Gwynneth's hackles rose at the scolding tone in her husband's voice. "I dare to say the same to you, My Lord." She replied, carefully trying to mind the tone of her voice. "But then, you weren't exactly alone, were you?" She tried to sound casual, but it didn't come out that way; it came out caustic and angry.
Anton's gaze narrowed, and she immediately understood what was going on. She'd thought she heard someone else in the hallway when she was trying to rebuff the flirtatious young maiden; she just didn't realize it'd been her wife. She supposed she should just tell Gwynneth that the girl was being very forward with her, but that nothing had happened. But, she was tired, and she didn't feel like going into detail about the whole annoying mess. Besides, Anton reasoned, it was ridiculous for Gwynneth to be angry; the young woman couldn't possibly give a whip about her brutish husband or their relationship anymore.
Before Anton could formulate more thoughts, Gwynneth interrupted, "Who was that, that woman you were speaking so intimately with?" The disdain in her voice was evident.
Anton sighed, not in the mood for any more drama this night. She was surprised, though, that the little blonde had the audacity to broach the subject and raise her voice in such a way. She'd heard from her mother that Gwynneth was growing quite bold and assertive, but she hadn't given the complaint much credence. She'd just figured that her mother was feeling the pinch of being replaced and harbored a little jealousy.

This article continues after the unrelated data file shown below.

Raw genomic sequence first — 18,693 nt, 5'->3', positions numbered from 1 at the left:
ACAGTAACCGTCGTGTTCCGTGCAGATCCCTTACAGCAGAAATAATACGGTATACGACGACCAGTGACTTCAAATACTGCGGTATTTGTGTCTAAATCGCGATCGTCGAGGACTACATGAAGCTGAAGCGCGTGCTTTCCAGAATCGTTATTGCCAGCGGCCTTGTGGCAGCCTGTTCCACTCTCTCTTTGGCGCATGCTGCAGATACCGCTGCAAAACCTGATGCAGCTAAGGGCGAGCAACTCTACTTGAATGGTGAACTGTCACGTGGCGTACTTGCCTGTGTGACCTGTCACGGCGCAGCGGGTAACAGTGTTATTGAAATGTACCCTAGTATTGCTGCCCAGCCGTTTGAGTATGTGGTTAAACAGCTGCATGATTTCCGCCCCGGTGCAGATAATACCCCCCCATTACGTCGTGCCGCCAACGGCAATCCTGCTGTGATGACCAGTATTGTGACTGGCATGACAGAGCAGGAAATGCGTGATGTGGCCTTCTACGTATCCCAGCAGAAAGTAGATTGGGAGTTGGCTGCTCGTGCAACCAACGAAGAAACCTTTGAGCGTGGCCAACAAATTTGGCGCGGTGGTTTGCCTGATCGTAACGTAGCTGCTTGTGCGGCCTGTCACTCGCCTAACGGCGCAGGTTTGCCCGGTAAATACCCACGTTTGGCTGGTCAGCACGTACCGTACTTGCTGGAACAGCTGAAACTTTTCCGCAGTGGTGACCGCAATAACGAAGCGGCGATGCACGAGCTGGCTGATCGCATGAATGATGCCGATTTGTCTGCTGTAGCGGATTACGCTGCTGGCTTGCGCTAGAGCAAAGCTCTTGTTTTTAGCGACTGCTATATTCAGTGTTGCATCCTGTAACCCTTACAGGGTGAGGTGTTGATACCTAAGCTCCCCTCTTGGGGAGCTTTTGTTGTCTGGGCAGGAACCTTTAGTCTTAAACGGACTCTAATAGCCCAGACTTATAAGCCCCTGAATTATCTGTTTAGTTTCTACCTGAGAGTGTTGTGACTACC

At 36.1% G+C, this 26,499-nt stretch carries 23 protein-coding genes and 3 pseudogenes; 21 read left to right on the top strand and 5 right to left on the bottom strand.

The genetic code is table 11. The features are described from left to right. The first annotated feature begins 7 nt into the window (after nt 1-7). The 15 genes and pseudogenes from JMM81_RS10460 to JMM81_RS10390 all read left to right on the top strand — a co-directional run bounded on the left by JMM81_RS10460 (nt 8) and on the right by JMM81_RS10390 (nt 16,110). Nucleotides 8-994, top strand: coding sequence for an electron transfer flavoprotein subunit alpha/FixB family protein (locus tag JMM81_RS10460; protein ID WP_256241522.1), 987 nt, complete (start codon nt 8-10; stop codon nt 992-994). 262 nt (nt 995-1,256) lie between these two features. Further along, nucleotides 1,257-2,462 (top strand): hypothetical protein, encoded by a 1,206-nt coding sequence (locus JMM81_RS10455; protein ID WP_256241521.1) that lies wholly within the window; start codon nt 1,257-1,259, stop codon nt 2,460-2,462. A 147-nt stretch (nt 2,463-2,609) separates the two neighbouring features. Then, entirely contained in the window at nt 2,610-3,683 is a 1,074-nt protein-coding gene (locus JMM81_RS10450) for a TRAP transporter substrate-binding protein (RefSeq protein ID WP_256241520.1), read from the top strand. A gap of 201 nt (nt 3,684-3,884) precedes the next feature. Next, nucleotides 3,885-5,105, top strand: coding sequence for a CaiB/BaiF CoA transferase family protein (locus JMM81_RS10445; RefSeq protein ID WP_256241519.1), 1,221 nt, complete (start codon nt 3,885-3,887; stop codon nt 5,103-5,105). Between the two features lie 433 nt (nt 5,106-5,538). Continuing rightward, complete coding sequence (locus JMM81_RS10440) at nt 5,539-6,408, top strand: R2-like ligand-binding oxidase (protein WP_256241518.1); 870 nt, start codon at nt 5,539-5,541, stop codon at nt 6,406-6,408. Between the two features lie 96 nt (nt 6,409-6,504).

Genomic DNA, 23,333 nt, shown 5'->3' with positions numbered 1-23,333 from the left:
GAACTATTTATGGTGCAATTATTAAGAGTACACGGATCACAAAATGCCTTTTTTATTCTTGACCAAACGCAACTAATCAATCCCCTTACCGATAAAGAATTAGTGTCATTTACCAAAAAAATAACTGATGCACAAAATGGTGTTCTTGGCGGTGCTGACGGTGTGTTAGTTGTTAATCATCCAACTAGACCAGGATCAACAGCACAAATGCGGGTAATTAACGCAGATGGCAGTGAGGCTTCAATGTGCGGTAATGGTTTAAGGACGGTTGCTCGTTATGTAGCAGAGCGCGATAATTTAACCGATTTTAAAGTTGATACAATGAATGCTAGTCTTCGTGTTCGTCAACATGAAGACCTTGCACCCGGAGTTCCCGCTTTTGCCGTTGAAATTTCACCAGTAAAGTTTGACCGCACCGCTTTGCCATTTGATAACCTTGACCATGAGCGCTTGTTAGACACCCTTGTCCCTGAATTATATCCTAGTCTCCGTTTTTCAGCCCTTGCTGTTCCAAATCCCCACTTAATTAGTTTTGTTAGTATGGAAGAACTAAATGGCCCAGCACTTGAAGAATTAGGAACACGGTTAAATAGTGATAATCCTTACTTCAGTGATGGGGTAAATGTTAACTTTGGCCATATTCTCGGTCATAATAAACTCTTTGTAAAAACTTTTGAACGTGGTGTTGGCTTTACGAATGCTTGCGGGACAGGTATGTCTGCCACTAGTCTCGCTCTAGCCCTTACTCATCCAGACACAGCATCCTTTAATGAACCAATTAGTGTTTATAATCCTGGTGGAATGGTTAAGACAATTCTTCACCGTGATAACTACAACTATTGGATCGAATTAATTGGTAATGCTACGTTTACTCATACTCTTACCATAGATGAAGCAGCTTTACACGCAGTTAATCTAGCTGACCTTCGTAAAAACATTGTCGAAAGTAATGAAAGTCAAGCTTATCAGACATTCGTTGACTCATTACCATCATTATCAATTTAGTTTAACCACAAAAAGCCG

Anton shook her head slightly, "She is no one," she answered dismissively as she turned away and walked over to the edge of the parapet wall. "...No one you need to concern yourself with."
Gwynneth gave a snort of incredulity, "Oh I think I should be concerned... I think I should be very concerned when my husband allows himself to be so, so... familiar with some strange woman!"
Anton spun around to face Gwynneth, surprised at what her wife seemed to be inferring. She would not deny that she had dilly-dallied with visiting ladies and maidens in the past, when she was merely Marquess Edgar's second son, but even then she'd never fully taken advantage of any of them. And now, being a married man, she knew that she would never even consider such a thing. To have her wife assume differently and dare to question her about it incensed her greatly. It was one thing for Gwynneth to question and disagree with her mother as the former Marchioness, but it was quite another to question Anton as the Marquess and Lord of the Manor.
Anton glared at her wife, "I don't believe it's any of your business what I do, and it's certainly none of your concern whom I choose to do it with." she retorted, her voice low and warning.